While there are plenty of affecting and rightly confronting films about refugees in the 21st century, and even some about the concept of the refugee in the immediate future,1 there has been a certain absence in the cinematic discourse focusing on the journey itself – with Moussa Touré’s The Pirogue from a few years back is a memorable exception. In Mediterranea, however, Jonas Carpignano pieces together one of the most layered and nuanced portrayals of an experience that is deeply underrepresented in film in the 21st century. The film is a piece of consuming realism coated in a palpable humanist approach to portraying pain, anxiety, and disappointment on screen.
Initially, Carpignano’s work came to fruition in the short film sketch of A Chiana, which expressed a few of the thematic ideas of exploring migration. As a work, Mediterranea is more personal, reflecting and castigating the directors own country’s response to and treatment of refugees in the 2010 Rosarno race riots. It’s a film built upon intricate pacing and a process of tension and release. Starting in Burkina Faso, we follow two men – Ayiva and Abas – as they attempt to make it to Europe. Carpignano carefully establishes the film as one about the journey, as we’re taken through deserts, across oceans, through Libya and North Africa, before eventually arriving in Italy. From this point onwards, Mediterranea shifts away from this fast-paced adventure, in a move from the director to push the audience towards the realisation that, even as frightening as the expedition to Italy is, the process of ‘fitting in’ is equally difficult.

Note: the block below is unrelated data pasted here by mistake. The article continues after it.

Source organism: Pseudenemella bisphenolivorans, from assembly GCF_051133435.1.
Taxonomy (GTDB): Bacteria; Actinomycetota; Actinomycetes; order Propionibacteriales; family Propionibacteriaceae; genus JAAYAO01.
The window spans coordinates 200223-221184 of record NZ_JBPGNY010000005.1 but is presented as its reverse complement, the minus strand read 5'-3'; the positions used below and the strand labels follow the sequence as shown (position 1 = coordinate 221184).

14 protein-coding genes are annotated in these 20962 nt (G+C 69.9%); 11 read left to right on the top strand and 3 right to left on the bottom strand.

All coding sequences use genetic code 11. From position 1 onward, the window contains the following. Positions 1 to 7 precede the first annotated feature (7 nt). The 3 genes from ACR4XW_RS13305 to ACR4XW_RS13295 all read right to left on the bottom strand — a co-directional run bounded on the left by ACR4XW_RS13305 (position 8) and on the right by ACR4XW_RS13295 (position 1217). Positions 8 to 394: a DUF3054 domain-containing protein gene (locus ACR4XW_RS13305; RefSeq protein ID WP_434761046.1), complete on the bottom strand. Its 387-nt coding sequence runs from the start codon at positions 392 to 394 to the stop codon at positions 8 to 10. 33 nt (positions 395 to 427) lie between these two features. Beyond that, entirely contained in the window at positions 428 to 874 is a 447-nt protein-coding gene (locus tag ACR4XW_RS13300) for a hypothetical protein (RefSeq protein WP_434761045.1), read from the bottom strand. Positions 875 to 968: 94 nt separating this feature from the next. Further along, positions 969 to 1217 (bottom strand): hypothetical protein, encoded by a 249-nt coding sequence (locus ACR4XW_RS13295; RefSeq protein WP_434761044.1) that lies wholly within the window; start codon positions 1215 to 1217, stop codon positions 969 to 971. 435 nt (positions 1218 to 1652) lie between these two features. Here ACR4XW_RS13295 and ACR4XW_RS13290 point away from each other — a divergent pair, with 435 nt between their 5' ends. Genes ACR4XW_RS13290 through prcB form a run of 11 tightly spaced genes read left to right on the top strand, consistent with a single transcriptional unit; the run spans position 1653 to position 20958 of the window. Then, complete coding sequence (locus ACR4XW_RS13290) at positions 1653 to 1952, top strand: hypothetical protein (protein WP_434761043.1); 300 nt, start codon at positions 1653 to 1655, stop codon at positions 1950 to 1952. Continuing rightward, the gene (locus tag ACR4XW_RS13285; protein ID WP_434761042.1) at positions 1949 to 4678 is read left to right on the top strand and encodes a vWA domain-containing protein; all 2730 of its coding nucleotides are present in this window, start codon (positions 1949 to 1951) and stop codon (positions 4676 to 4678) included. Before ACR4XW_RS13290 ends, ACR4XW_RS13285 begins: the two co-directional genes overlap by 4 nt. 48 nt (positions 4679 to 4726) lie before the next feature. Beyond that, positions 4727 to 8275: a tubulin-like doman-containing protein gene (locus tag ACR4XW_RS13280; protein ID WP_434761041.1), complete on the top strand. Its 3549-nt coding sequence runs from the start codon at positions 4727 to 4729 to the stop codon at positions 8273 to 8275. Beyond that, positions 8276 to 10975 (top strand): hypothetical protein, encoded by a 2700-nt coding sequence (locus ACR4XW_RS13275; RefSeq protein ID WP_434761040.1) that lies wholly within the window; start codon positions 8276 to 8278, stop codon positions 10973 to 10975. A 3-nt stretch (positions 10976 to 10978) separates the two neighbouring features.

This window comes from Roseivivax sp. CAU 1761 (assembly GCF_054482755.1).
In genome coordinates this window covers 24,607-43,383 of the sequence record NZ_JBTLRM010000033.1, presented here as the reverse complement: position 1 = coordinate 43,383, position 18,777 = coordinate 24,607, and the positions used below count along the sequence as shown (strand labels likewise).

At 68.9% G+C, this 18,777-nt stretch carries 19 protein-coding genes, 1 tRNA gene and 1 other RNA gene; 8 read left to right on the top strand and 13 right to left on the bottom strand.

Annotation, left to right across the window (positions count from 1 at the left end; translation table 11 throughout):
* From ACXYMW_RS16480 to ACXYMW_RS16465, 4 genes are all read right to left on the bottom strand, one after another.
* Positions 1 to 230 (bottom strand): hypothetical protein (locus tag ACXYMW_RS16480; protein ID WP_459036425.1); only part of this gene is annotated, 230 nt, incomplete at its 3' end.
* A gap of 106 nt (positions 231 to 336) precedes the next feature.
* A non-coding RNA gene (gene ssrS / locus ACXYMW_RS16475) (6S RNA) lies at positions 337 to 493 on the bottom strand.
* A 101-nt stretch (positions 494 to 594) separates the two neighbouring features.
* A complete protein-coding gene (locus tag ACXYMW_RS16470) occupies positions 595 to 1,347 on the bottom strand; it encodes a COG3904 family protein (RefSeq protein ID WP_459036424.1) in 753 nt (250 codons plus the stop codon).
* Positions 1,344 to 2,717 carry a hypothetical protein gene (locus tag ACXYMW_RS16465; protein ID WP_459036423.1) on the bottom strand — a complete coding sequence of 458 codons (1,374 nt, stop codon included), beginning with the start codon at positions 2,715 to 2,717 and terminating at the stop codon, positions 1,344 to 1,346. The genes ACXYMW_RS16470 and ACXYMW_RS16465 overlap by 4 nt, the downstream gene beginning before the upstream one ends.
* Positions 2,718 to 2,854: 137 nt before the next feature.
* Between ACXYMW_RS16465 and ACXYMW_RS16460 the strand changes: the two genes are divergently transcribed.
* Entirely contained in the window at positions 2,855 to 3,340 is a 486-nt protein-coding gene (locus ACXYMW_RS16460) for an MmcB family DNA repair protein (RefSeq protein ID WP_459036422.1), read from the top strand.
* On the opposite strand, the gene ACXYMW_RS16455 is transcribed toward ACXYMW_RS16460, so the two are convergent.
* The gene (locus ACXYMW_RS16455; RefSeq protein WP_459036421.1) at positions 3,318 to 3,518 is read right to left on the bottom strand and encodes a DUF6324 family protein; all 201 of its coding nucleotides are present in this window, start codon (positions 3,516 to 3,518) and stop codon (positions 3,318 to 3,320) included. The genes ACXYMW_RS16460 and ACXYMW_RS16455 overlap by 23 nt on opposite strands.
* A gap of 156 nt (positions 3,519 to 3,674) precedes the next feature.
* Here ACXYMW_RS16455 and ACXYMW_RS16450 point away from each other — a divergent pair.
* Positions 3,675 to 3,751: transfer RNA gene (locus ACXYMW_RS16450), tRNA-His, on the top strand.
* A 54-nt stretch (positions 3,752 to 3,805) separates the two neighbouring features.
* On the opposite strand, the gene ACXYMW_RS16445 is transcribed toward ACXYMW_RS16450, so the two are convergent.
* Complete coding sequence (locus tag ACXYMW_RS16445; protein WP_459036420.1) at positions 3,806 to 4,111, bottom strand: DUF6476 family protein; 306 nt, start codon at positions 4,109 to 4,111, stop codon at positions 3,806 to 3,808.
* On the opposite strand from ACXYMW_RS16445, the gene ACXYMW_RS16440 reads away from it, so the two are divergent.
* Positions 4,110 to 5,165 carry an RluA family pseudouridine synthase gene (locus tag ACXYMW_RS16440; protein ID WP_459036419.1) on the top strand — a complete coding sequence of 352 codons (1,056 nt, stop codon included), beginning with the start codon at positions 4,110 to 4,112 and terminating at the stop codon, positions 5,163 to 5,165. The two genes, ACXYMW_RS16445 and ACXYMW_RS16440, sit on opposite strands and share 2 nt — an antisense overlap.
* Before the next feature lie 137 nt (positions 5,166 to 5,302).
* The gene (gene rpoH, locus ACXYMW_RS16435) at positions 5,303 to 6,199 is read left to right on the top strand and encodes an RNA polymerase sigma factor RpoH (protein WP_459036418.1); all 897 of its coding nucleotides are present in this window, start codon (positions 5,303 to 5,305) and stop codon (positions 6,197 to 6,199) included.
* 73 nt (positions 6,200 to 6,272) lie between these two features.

The stories we see are unique, and clearly the result of the extensive period of research that took place in making such a film. That said, they don’t carry Mediterranea on their own, and are grounded by the awe-inspiring cinematography throughout. Wyatt Garfield’s shot composition appeals to the surreality of the earlier scenes, capturing the essence of the slow and strained nights that play out on screen. The profile shots of Ayiva and Abas that punctuate the film – as well as the wider shots in the scenes of protest and chaos on the streets of Italy later in the film – are complex, and constructed in ways that effectively capture the intentional absence of stability in mood, plot, and expectation in the lives of both protagonists.
The soundtrack reflects the precision of the rest of this remarkably coherent work. Carpignano’s music choice is focused on artists of the African diaspora, with songs used repeatedly as motifs that form many of the emotional climaxes of the film. Specifically, Rihanna’s “We Found Love” is re-contextualised by Mediterranea as a song about detachment, disassociation, and disorientation for Ayiva – as he is confronted with the realities of immigration in the face of racist attacks, and the growing heartache caused by his separation from his wife and daughter. By the final time the song is used, the effect is shattering and the emotional scope of the film is fully realised as deeply expansive and affecting.
There are moments throughout Mediterranea that lend themselves to cliche, with a lot of the film relying on a fairly standard structure to tell its story. Despite this, it still succeeds in all of its intentions as a film, telling of a markedly unique plight and a highly personal tale of two refugees; with constant attention to their emotional complexities and their limits. It’s also a deeply sincere work, and the audience response it provokes owes a lot to this predilection. There are few films that navigate the refugee experience in recent years that operate with the same attention to detail, diversity of experience, and the abject pain and fear that defines such a journey as Mediterranea. It’s a film that garners empathy, both in a humanising and confronting manner, with the careful meditation between the two resulting in a deeply worthwhile piece.